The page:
Originally, in this post, I explained a small modification to the known AC system used in D&D up to advanced second edition. My goal was to reintroduce something that was lost when the game migrated from wargaming to RPG, but then, as a final afterthought, I made some calculations and discovered that, well, my changes made little (although not insignificant) difference. Preceding a post with a disclaimer like “what you are going to read may not be as useful as it seems” is probably not the best hook, but I still believe there are a few interesting bits here and I may also have unwillingly solved an ancient argument about AC vs. damage reduction that sometimes still rises from its grave (spoiler: there is surprisingly little difference in the long run unless you make a completely different system from scratch.) Besides, I’m a believer in the idea of publishing negative results, even if they are not as eye-catching as positive ones.
I wrote this post yesterday, but for some reason, the auto-save function isn’t working, which means I had to write it – again.
Long story short, this is the second part of a well-received post I wrote a long time ago about how to interpret Hit Points in D&D (or similar games) in light of the literature that inspired it. The basic idea was that Hit Points shouldn’t be understood as an absolute value, at least if you want to “visualize” or describe what is happening when character lose hit points. By the way, this is not an esoteric interpretation because even the gamey 3.5 edition acknowledges that:
It took 20 years to make (and probably a few aneurysms)!
Always bet on the ‘Thal.
You are playing some old skool D&D with your friends and decide that you want to play a magic-user. The DM tells you that level 1 magic-users can only cast one spell per day and, to add injury to the insult, “your starting spells are chosen at random.“
You start sweating profusely, but being a hardcore masochist, you accept the ruling and allow Eris, Princess of Chaos and Dice-Rolling, to decide that your magic-user knows three spells (plus Read Magic) of astounding power: Detect Magic, Light, and Magic Missile. Unfortunately, your DM is an ass and does not even know that Light can be used to blind enemies, and, to make things worse, he also uses some weird rule for Magic Missile (1d6+1 of damage, but an attack roll is needed.) In practical terms, that means the destructive power of your character is similar to being able to shoot a single arrow each day. 10 years at the Magic University for this?!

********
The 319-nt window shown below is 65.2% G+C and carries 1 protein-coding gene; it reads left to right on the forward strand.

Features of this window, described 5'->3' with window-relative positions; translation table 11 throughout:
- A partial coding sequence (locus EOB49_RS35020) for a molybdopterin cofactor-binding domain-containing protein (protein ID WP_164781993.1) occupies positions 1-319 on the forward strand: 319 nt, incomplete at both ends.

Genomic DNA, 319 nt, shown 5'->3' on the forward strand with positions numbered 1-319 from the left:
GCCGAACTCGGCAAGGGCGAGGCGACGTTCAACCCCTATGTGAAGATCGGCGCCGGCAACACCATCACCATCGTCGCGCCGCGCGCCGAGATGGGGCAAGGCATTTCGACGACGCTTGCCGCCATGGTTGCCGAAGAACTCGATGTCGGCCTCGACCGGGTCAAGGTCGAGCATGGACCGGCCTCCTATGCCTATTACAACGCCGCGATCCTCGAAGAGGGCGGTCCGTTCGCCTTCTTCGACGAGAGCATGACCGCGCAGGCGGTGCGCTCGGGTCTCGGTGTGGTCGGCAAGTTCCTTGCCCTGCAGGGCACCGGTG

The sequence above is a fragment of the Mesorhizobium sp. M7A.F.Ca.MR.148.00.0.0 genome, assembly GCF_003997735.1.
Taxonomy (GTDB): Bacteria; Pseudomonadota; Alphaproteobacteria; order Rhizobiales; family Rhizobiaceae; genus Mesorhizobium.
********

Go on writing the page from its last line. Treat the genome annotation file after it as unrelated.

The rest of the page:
From the classic White Dwarf magazine #1 (June/July 1977,) page 21 as the image shows, back when it was an RPG magazine dedicated mostly to D&D (and Traveller.)
There is something missing in the big conversation about the current and future state of sff. Well, I’m sure there are many things, but I will focus on one.
Some of the people I read and follow claim that what is needed is to go back to the more pulpish roots of the genre, with AD&D’ Appendix N (not exactly pulp, but still, close enough) being a great starting point to know more about those now-forgotten or ignored classics. Some even read the editorials and interviews from old magazines to better understand the cultural zeitgeist of that era. Now, Appendix N may very well be a fundamental document of a bygone age, but it’s not like its author (Gary Gygax) died, struck down by a malignant curse in the prime of his life, just after penning his sacred doctrine.
I stumbled upon this post at DYVERS about that modernist and recurrent issue of “complex morality” in games. I had actually written a huge blog post about the issue, dealing with its relation to original 0&1 D&D edition and how people don’t know how to play anymore, the lack of imagination and sadistic superego of today’s players, the pernicious effect of video game simplifications and post third-edition obsession with numbers in RPGs, how many people don’t seem to know what roleplay actually means or how you play morality (or immorality,) and how all of that ties to contemporary popular culture controversies and their guilt-inducing shenanigans. But then I reread the whole thing and… not even I understood what I had written. Therefore, here you have the tl.dr. version which is even better: